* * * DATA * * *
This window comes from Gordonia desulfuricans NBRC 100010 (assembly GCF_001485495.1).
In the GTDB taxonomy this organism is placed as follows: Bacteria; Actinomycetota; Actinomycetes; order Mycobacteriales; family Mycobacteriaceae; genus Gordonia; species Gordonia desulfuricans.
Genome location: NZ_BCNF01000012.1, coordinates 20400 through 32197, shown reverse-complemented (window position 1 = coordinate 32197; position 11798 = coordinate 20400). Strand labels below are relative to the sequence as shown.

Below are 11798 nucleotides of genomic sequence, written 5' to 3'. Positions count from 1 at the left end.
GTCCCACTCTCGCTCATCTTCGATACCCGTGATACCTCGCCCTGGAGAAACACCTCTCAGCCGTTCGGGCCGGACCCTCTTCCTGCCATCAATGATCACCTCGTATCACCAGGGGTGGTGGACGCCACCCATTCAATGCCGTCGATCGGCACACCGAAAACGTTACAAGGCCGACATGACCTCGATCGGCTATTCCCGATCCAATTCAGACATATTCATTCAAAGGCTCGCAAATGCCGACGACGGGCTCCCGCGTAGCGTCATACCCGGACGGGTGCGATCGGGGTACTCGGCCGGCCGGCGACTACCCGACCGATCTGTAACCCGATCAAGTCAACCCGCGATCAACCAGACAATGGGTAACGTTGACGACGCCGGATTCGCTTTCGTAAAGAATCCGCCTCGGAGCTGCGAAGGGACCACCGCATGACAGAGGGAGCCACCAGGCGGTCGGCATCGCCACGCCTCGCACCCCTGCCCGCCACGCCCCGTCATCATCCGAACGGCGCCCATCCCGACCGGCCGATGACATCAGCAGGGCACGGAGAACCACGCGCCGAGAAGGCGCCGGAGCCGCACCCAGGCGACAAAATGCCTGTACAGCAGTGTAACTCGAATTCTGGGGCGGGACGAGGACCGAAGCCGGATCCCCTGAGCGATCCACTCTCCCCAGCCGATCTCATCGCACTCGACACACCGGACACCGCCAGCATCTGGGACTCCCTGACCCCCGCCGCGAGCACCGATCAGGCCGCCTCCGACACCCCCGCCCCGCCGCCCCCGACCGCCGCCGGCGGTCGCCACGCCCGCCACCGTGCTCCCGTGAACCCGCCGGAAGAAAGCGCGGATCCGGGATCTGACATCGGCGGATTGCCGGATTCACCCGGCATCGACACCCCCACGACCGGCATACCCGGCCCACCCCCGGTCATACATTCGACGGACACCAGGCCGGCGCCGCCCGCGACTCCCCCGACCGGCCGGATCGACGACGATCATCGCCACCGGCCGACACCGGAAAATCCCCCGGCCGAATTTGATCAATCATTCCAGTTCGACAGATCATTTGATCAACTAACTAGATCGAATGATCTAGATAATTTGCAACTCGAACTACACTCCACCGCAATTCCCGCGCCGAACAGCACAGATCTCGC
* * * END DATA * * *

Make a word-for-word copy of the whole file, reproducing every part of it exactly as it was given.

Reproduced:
This window comes from Gordonia desulfuricans NBRC 100010 (assembly GCF_001485495.1).
In the GTDB taxonomy this organism is placed as follows: Bacteria; Actinomycetota; Actinomycetes; order Mycobacteriales; family Mycobacteriaceae; genus Gordonia; species Gordonia desulfuricans.
Genome location: NZ_BCNF01000012.1, coordinates 20400 through 32197, shown reverse-complemented (window position 1 = coordinate 32197; position 11798 = coordinate 20400). Strand labels below are relative to the sequence as shown.

Below are 11798 nucleotides of genomic sequence, written 5' to 3'. Positions count from 1 at the left end.
GTCCCACTCTCGCTCATCTTCGATACCCGTGATACCTCGCCCTGGAGAAACACCTCTCAGCCGTTCGGGCCGGACCCTCTTCCTGCCATCAATGATCACCTCGTATCACCAGGGGTGGTGGACGCCACCCATTCAATGCCGTCGATCGGCACACCGAAAACGTTACAAGGCCGACATGACCTCGATCGGCTATTCCCGATCCAATTCAGACATATTCATTCAAAGGCTCGCAAATGCCGACGACGGGCTCCCGCGTAGCGTCATACCCGGACGGGTGCGATCGGGGTACTCGGCCGGCCGGCGACTACCCGACCGATCTGTAACCCGATCAAGTCAACCCGCGATCAACCAGACAATGGGTAACGTTGACGACGCCGGATTCGCTTTCGTAAAGAATCCGCCTCGGAGCTGCGAAGGGACCACCGCATGACAGAGGGAGCCACCAGGCGGTCGGCATCGCCACGCCTCGCACCCCTGCCCGCCACGCCCCGTCATCATCCGAACGGCGCCCATCCCGACCGGCCGATGACATCAGCAGGGCACGGAGAACCACGCGCCGAGAAGGCGCCGGAGCCGCACCCAGGCGACAAAATGCCTGTACAGCAGTGTAACTCGAATTCTGGGGCGGGACGAGGACCGAAGCCGGATCCCCTGAGCGATCCACTCTCCCCAGCCGATCTCATCGCACTCGACACACCGGACACCGCCAGCATCTGGGACTCCCTGACCCCCGCCGCGAGCACCGATCAGGCCGCCTCCGACACCCCCGCCCCGCCGCCCCCGACCGCCGCCGGCGGTCGCCACGCCCGCCACCGTGCTCCCGTGAACCCGCCGGAAGAAAGCGCGGATCCGGGATCTGACATCGGCGGATTGCCGGATTCACCCGGCATCGACACCCCCACGACCGGCATACCCGGCCCACCCCCGGTCATACATTCGACGGACACCAGGCCGGCGCCGCCCGCGACTCCCCCGACCGGCCGGATCGACGACGATCATCGCCACCGGCCGACACCGGAAAATCCCCCGGCCGAATTTGATCAATCATTCCAGTTCGACAGATCATTTGATCAACTAACTAGATCGAATGATCTAGATAATTTGCAACTCGAACTACACTCCACCGCAATTCCCGCGCCGAACAGCACAGATCTCGC